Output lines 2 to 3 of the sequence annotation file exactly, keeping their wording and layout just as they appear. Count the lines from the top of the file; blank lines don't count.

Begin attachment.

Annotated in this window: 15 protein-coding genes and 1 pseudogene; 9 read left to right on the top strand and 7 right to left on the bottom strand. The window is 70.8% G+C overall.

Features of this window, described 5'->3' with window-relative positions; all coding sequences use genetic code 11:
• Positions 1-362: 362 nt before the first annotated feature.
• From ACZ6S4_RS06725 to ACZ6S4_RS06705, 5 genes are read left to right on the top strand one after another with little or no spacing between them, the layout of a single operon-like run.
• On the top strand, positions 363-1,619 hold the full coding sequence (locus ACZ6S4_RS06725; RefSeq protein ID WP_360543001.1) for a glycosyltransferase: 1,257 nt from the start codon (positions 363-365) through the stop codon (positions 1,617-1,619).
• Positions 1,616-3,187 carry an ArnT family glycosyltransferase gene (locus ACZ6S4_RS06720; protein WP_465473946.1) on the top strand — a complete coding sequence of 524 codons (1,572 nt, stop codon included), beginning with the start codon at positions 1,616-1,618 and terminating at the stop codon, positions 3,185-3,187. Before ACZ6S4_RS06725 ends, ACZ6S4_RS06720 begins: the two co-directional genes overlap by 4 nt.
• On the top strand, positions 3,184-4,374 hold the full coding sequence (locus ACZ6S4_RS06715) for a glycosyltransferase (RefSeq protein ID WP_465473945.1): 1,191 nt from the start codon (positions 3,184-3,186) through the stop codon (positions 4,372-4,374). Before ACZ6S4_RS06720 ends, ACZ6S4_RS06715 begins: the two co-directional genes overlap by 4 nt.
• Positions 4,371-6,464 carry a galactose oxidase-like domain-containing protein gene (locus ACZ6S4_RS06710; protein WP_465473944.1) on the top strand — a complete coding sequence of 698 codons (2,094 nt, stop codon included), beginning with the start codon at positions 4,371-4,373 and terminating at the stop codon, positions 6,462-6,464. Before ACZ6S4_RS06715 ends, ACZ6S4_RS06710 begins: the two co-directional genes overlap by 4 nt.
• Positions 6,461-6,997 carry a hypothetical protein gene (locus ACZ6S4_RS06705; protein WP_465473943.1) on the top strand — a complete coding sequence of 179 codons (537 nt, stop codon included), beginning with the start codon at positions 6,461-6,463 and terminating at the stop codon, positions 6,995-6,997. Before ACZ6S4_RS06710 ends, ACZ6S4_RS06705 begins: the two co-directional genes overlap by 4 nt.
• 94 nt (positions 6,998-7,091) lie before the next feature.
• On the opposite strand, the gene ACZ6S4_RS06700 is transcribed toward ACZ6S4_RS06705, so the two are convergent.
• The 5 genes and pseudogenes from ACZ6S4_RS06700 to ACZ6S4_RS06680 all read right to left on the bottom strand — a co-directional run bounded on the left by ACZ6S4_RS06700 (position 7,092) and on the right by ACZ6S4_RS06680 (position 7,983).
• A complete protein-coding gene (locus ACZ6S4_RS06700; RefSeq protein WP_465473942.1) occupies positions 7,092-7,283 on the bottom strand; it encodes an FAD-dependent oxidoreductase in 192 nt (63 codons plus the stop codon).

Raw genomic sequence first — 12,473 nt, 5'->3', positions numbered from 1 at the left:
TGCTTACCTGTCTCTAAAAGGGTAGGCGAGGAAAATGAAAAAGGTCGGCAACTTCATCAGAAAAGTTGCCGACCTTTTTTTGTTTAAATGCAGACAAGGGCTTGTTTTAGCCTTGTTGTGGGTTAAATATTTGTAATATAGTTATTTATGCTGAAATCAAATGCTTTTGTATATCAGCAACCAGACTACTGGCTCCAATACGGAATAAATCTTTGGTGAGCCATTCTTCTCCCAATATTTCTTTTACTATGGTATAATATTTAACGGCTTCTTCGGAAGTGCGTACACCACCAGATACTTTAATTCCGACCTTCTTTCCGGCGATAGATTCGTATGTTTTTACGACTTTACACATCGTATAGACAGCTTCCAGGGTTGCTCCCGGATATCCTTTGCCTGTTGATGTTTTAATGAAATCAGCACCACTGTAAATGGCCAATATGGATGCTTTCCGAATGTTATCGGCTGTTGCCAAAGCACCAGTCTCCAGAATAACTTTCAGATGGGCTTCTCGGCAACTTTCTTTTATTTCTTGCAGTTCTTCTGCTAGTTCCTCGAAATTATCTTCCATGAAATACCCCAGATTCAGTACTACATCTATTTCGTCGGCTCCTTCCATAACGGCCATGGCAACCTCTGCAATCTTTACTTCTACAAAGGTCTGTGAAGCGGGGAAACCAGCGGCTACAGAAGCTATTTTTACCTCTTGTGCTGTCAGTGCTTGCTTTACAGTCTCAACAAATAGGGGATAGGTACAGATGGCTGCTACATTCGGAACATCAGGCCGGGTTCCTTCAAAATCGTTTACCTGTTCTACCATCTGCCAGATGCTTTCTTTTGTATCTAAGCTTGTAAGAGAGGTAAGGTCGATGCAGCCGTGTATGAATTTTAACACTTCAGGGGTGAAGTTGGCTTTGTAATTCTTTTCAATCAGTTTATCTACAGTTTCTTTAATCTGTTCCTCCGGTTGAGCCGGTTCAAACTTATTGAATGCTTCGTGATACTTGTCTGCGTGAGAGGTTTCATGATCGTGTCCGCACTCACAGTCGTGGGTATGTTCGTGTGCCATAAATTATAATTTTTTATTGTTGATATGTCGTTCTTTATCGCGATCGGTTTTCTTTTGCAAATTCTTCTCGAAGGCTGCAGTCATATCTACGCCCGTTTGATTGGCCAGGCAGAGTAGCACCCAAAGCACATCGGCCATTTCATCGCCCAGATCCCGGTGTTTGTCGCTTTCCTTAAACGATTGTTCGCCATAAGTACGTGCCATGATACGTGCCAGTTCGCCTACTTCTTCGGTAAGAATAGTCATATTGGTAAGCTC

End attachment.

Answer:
Features of this window, described 5'->3' with window-relative positions; all coding sequences use genetic code 11:
• Positions 1-362: 362 nt before the first annotated feature.